Foodservice Equipment & Supplies

JUN 2019

Foodservice Equipment & Supplies magazines is an industry resource connecting foodservice operators, equipment and supplies manufacturers and dealers, and facility design consultants.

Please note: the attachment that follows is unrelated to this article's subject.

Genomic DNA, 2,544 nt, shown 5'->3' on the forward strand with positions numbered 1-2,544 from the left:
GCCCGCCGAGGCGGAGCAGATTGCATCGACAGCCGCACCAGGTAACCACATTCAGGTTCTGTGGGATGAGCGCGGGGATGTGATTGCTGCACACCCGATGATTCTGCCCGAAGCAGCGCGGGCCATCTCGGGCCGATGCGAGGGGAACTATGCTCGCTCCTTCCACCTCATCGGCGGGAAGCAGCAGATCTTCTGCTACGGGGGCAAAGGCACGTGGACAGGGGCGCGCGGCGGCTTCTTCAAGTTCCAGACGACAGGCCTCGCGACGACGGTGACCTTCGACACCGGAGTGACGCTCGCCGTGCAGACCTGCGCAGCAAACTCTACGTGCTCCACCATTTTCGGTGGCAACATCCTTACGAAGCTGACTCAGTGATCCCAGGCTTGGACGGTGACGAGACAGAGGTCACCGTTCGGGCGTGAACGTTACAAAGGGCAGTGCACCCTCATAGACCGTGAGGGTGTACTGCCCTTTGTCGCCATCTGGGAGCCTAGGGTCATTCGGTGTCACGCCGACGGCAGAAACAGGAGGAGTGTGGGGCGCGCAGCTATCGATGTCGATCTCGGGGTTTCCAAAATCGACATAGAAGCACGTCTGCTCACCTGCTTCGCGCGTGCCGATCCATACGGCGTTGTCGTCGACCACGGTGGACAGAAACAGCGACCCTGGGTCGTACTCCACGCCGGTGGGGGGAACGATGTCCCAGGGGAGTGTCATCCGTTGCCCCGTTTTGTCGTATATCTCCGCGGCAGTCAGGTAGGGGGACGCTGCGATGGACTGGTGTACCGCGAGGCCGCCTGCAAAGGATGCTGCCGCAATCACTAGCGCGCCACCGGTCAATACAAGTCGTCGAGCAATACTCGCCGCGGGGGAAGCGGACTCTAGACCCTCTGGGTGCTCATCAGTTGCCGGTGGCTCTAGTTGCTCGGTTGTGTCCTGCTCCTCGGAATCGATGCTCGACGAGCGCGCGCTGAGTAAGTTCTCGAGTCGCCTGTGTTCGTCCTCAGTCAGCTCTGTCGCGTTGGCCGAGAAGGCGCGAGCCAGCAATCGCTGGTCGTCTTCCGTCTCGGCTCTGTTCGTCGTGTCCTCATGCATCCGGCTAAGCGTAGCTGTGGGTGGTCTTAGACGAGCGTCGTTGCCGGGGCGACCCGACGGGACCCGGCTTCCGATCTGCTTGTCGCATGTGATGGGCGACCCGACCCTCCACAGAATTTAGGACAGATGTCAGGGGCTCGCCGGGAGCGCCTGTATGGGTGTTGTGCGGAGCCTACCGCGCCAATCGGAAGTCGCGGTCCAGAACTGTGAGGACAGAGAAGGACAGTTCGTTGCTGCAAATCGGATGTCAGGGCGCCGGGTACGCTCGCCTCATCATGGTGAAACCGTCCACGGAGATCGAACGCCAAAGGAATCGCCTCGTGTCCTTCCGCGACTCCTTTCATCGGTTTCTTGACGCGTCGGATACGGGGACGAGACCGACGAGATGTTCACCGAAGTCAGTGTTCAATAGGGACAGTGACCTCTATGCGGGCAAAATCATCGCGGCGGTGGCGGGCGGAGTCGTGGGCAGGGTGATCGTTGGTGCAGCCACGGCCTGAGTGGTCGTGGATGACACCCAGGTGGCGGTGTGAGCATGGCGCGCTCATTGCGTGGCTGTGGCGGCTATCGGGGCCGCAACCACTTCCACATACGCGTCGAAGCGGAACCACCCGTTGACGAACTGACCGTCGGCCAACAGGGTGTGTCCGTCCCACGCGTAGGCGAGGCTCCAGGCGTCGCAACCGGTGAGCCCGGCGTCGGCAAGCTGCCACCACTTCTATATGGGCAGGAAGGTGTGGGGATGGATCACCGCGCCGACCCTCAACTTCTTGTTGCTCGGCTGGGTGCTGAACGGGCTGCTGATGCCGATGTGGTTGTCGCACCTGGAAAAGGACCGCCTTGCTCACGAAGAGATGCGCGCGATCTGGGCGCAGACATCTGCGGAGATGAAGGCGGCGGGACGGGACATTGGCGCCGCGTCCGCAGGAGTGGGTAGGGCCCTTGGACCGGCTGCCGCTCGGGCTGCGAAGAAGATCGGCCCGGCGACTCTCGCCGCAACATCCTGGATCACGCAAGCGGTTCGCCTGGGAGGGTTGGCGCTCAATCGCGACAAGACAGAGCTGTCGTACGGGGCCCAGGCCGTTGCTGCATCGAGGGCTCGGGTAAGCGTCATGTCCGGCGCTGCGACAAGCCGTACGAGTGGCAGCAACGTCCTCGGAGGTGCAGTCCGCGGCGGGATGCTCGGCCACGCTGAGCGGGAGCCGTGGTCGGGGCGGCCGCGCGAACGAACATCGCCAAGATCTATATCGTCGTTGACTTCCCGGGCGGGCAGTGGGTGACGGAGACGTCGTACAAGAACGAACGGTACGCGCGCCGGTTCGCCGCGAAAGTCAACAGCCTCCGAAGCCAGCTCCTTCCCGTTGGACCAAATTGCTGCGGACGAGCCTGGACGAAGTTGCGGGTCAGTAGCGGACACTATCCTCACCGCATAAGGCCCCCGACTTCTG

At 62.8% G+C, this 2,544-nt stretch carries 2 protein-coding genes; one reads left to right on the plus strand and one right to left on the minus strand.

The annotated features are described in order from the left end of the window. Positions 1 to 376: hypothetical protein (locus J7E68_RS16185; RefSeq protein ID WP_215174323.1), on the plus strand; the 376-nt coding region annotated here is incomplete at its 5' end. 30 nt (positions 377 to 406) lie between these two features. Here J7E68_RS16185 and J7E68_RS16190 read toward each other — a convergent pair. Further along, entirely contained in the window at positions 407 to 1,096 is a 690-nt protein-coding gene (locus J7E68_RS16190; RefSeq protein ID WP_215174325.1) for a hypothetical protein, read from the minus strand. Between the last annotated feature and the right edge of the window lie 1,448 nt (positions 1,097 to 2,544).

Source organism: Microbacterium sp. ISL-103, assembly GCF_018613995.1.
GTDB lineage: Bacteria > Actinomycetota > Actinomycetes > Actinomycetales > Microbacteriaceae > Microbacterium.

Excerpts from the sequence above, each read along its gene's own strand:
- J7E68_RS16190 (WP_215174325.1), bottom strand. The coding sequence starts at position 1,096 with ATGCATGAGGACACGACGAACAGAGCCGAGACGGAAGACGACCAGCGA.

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JUNE 2019 FOODSERVICE EQUIPMENT & SUPPLIES 49 "Back-of-the-house workow — receiving, storage, prep, production, service — is ultimately driven by the menu. However, the design of these areas is a well-coordinated dance. The size and plan of one space has an impact on the other," says James (Jim) Richards Jr., president of PES Design Group, Sarasota, Fla. This well-coordinated dance is choreographed to respond ef†ciently to outside inuences and trends that can affect the quality and safety of the food served, not to mention pro†tabil- ity. Foodservice operators and their kitchen designers continue to respond to trends that affect workow. A prominent one is the locavore and fresh food movement, which has grown steadily over the past several years. Also known as farm-to-table, the trend responds to consumer demand for a return to "real" food, meaning both fresh and local. Rather than buy- ing prepared, prepackaged produce and proteins, chefs now favor food that has been grown and/or harvested locally. This means ingredients arrive at the back door in bulk, as if the food items were purchased in a farmers market. It also means more cooler space and more extensive prep. Another trend impacting kitchen workow is the growth of off-premise dining; that's having a signi†cant effect on the kitchens of concepts that embrace this exploding trend. The preparation of food for off-premise consumption, including delivery, means †nding space for a segregated produc- tion and packaging area, particularly if off-premise becomes a signi†cant por- tion of the operation's sales volume. Bob Goldin, co-founder and partner of Pentallect, a food industry consulting †rm in Chicago, says packaging adds another complexity to off-premise ser- vice. When an eat-in order is produced, it is prepared and plated and served. Putting an off-premise order into the proper packaging increases the work- ow, adding time and extra steps. Every minute becomes more important since the passage of time can affect quality, especially temperature. As more operators look to shrink their back-of-the-house footprint, optimizing workow becomes of greater importance. Several factors continue to lead operators to shrink the back of the house, including rising rents and staff shortages. The challenge is to maximize the space to still get the job done. The other growing inuence, which can actually be a solution to some of the other trends, is the increasing sophistication of technol- ogy. Multiuse equipment represents a direct response to the need for ef†ciency and space concerns. Complications of Fresh and Local The menu represents the ultimate deci- sion point and serves as the primary focus of kitchen design, says Richards. All the bells and whistles of new technology are no good unless they support the produc- tion of items on the menu. Conducting an in-depth analysis of each menu item to determine ingredient storage, prep and production marks the †rst step in all kitchen design, he believes. If the opera- tor can streamline the menu to reduce ingredient duplication, all the better. That's especially true as chefs continue to answer consumers' calls for the use of local and fresh foods, increasing the principles of transpar- ency. This trend has continued to grow over the past few years. The use of fresh vs. prepared products, from produce to proteins, will drive some workow design decisions. "The workow design for receiv- ing and storage, for instance, is determined by available space and by the type of products being pur- chased," Richards says. "Local, fresh or farm-to-table products may require more frequent deliveries each week, requiring less storage. In the balance between cooler and freezer space, fresh products will require larger Countertop equipment at Marquette University in Milwaukee saves space and provides flexibility. For example, sta can easily move the panini grill. Photo courtesy of Ricca Design Studios "Local, fresh or farm-to-table products may require more frequent deliveries each week, requiring less storage." — James Richards Jr., PES Design Group

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